January 20 coronavirus news

By Ben Westcott, Adam Renton, Lauren Said-Moorhouse, Sharon Braithwaite and Hannah Strange, CNN

Updated 12:00 a.m. ET, January 21, 2021
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11:18 p.m. ET, January 20, 2021

Biden reverses Trump's decision to leave WHO

From CNN's Kylie Atwood

The White House released US President Joe Biden's letter reversing the Trump administration's decision to leave the World Health Organization after the new US leader was sworn in on Wednesday.

In the letter, Biden writes, "The WHO plays a crucial role in the world’s fight against the deadly COVID-19 pandemic as well as countless other threats to global health and health security. The United States will continue to be a full participant and a global leader in confronting such threats and advancing global health and health security." 

US re-engagement: US diplomats around the world have already been notified of changes they must make as they conduct American diplomacy after Biden signed a series of executive orders tonight.   

The first department wide memo sent by Acting Secretary of State Dan Smith instructed all US diplomats to re-engage with WHO and halt any staff drawdown at the UN health agency, according to the memo reviewed by CNN. 

The memo was sent shortly after Biden signed a series of executive orders, including one to reverse former President Donald Trump’s decision to withdraw from WHO. 

“The United States will re-engage with the World Health Organization (WHO), and resume regular engagement of US government personnel with the organization. The United States also reverses its decision to recall US government personnel from secondments to WHO,” Smith wrote on Wednesday evening.

The US had been in the process of withdrawing staff at WHO in the final months of the Trump administration. That withdrawal will now be halted and reversed. 

10:58 p.m. ET, January 20, 2021

New data suggests "substantial increase in severity" among Covid patients in Los Angeles

From CNN’s Cheri Mossburg

The death rate among hospitalized Covid-19 patients in Los Angeles has nearly doubled in recent months, as health officials are seeing a “substantial increase in severity” among those sickened with the disease, according to new information presented by the county’s Department of Health Services (LADHS).

Since November, hospitalized patients in the county have had about a 23% chance of dying from the disease, health officials said Wednesday, a significant increase from the prior three months.

From September to November, Covid-19 patients had an approximately 12% chance of dying, according to LADHS.

There are currently more than 7,200 Covid-19 patients receiving treatment in Los Angeles County hospitals, lifting the patient census about three times higher than in previous surges. About 23% of those patients are in intensive care units, LA County health director Dr. Barbara Ferrer said in a Wednesday briefing, and about 21% are on ventilators.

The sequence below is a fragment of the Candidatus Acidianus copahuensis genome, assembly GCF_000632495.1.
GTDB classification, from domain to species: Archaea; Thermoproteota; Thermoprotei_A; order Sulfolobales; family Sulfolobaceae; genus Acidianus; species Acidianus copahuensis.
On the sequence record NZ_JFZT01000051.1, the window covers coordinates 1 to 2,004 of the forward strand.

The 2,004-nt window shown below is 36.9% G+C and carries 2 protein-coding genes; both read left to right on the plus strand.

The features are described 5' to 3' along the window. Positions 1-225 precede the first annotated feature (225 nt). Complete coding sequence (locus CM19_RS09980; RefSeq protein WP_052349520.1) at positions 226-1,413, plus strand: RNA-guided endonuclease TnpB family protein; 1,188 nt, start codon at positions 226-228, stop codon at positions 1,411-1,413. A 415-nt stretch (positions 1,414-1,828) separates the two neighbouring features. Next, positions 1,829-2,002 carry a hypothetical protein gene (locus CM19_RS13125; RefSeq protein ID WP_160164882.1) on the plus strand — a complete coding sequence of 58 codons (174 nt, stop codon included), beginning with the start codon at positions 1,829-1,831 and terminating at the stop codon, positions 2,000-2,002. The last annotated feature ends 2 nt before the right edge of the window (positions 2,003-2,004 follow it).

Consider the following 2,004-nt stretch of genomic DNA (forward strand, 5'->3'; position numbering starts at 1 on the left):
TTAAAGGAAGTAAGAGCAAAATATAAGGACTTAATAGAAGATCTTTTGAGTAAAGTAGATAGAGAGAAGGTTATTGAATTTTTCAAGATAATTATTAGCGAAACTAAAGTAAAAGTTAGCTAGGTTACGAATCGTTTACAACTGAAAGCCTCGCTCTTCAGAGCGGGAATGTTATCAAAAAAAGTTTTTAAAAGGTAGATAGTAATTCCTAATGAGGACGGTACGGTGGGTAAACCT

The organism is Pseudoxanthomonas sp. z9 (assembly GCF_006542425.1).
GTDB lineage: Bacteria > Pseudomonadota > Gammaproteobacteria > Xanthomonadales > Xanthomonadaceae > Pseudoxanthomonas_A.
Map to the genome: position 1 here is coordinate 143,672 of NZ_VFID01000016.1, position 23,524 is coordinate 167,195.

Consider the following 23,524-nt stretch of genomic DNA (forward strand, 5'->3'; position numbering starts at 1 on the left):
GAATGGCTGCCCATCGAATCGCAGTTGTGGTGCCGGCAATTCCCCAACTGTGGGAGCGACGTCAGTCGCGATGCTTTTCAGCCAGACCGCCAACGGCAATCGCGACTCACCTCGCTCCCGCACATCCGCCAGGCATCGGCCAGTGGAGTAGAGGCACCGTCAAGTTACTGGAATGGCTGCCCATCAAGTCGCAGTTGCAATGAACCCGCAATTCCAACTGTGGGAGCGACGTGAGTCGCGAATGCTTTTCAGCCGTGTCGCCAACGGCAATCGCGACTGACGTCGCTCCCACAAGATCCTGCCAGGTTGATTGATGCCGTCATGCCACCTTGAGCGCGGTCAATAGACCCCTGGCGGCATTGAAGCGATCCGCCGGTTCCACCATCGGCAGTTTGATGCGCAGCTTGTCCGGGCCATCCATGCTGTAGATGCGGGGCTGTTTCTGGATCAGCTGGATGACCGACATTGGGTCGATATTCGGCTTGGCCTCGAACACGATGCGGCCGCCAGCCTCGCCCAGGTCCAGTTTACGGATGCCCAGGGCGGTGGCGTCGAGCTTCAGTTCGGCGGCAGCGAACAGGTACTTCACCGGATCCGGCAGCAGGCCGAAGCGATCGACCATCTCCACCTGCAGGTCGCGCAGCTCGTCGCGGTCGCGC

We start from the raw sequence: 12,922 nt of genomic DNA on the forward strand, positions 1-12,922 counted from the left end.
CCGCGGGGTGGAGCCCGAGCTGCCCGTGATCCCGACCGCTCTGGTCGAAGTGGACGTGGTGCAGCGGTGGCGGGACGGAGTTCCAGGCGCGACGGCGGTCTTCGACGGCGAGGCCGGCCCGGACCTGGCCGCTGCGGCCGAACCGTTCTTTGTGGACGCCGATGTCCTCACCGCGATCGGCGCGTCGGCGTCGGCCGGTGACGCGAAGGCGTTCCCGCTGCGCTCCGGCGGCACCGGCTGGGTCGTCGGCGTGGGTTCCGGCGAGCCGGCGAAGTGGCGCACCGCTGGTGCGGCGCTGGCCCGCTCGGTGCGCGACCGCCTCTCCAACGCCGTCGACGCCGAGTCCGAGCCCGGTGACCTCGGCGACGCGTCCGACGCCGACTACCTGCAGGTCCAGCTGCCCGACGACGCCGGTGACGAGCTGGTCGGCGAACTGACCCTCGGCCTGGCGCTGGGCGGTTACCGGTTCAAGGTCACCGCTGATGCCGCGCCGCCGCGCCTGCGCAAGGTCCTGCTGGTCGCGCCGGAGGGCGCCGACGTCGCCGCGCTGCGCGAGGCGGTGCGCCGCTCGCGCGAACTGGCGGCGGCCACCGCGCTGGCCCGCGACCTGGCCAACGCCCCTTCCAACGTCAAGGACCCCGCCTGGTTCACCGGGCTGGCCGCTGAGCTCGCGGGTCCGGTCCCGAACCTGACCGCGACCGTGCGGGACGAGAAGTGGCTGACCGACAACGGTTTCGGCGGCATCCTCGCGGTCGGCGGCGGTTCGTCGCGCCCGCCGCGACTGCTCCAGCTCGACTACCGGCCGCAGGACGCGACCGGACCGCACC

The length of hospital stays for Covid-19 patients has also increased in LA County, jumping from an average of just under seven days between September and November to about 9.5 days from November to January.

“These changes – despite improvements in treatments – suggest a substantial increase in the severity of illness among hospitalized patients,” LADHS said in an update on Covid-19 modeling projections. 

“This trend does not mean the virus has become more virulent or that care in hospitals worsened during the surge,” Health Services Director Christina Ghaly explained. “Rather, we believe these trends are because hospitals, facing capacity constraints in the setting of the surge, became more selective in determining which patients to admit. In other words, hospitals are discharging more of the lower acuity patients home with oxygen. They are admitting only the most critically ill patients.” 

California variant: A coronavirus strain known as L452R, sometimes dubbed the California variant, is “beginning to show up in a lot more samples,” Ferrer said, though it is unclear whether that variant might have an impact on the increase in severity.

LA County added 262 Covid-19 deaths on Wednesday, for a total of 14,384 fatalities. An additional 6,492 confirmed cases brings the number of infections in Los Angeles to 1,038,092.

10:30 p.m. ET, January 20, 2021

Texas reports 450 deaths and more than 25,000 new Covid-19 cases

From CNN's Kay Jones

Texas has reported 450 new Covid-19 deaths and more than 25,000 new confirmed cases on Wednesday, according to the latest update by the Texas Department of State Health Services.